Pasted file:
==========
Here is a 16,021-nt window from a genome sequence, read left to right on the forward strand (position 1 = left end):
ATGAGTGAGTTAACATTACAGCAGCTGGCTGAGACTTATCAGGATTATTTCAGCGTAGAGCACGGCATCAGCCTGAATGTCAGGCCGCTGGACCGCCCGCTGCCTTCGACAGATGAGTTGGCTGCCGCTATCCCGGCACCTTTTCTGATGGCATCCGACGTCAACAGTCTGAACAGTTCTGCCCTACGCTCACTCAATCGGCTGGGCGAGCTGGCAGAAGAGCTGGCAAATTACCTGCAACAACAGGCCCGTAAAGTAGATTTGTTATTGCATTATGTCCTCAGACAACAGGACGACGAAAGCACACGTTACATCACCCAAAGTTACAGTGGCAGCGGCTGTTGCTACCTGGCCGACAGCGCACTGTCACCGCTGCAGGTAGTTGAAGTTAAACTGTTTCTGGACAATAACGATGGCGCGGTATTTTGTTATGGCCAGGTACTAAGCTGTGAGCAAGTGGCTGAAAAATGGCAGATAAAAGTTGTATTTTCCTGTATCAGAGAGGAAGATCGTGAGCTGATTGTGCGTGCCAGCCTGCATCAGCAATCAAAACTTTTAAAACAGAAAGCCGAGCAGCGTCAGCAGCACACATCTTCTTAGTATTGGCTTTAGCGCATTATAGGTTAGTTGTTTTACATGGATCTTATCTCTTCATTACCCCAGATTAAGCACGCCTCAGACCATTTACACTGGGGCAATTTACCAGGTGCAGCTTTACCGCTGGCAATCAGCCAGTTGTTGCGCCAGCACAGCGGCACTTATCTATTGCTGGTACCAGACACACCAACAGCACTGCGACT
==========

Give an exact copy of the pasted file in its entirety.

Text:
Here is a 16,021-nt window from a genome sequence, read left to right on the forward strand (position 1 = left end):
ATGAGTGAGTTAACATTACAGCAGCTGGCTGAGACTTATCAGGATTATTTCAGCGTAGAGCACGGCATCAGCCTGAATGTCAGGCCGCTGGACCGCCCGCTGCCTTCGACAGATGAGTTGGCTGCCGCTATCCCGGCACCTTTTCTGATGGCATCCGACGTCAACAGTCTGAACAGTTCTGCCCTACGCTCACTCAATCGGCTGGGCGAGCTGGCAGAAGAGCTGGCAAATTACCTGCAACAACAGGCCCGTAAAGTAGATTTGTTATTGCATTATGTCCTCAGACAACAGGACGACGAAAGCACACGTTACATCACCCAAAGTTACAGTGGCAGCGGCTGTTGCTACCTGGCCGACAGCGCACTGTCACCGCTGCAGGTAGTTGAAGTTAAACTGTTTCTGGACAATAACGATGGCGCGGTATTTTGTTATGGCCAGGTACTAAGCTGTGAGCAAGTGGCTGAAAAATGGCAGATAAAAGTTGTATTTTCCTGTATCAGAGAGGAAGATCGTGAGCTGATTGTGCGTGCCAGCCTGCATCAGCAATCAAAACTTTTAAAACAGAAAGCCGAGCAGCGTCAGCAGCACACATCTTCTTAGTATTGGCTTTAGCGCATTATAGGTTAGTTGTTTTACATGGATCTTATCTCTTCATTACCCCAGATTAAGCACGCCTCAGACCATTTACACTGGGGCAATTTACCAGGTGCAGCTTTACCGCTGGCAATCAGCCAGTTGTTGCGCCAGCACAGCGGCACTTATCTATTGCTGGTACCAGACACACCAACAGCACTGCGACT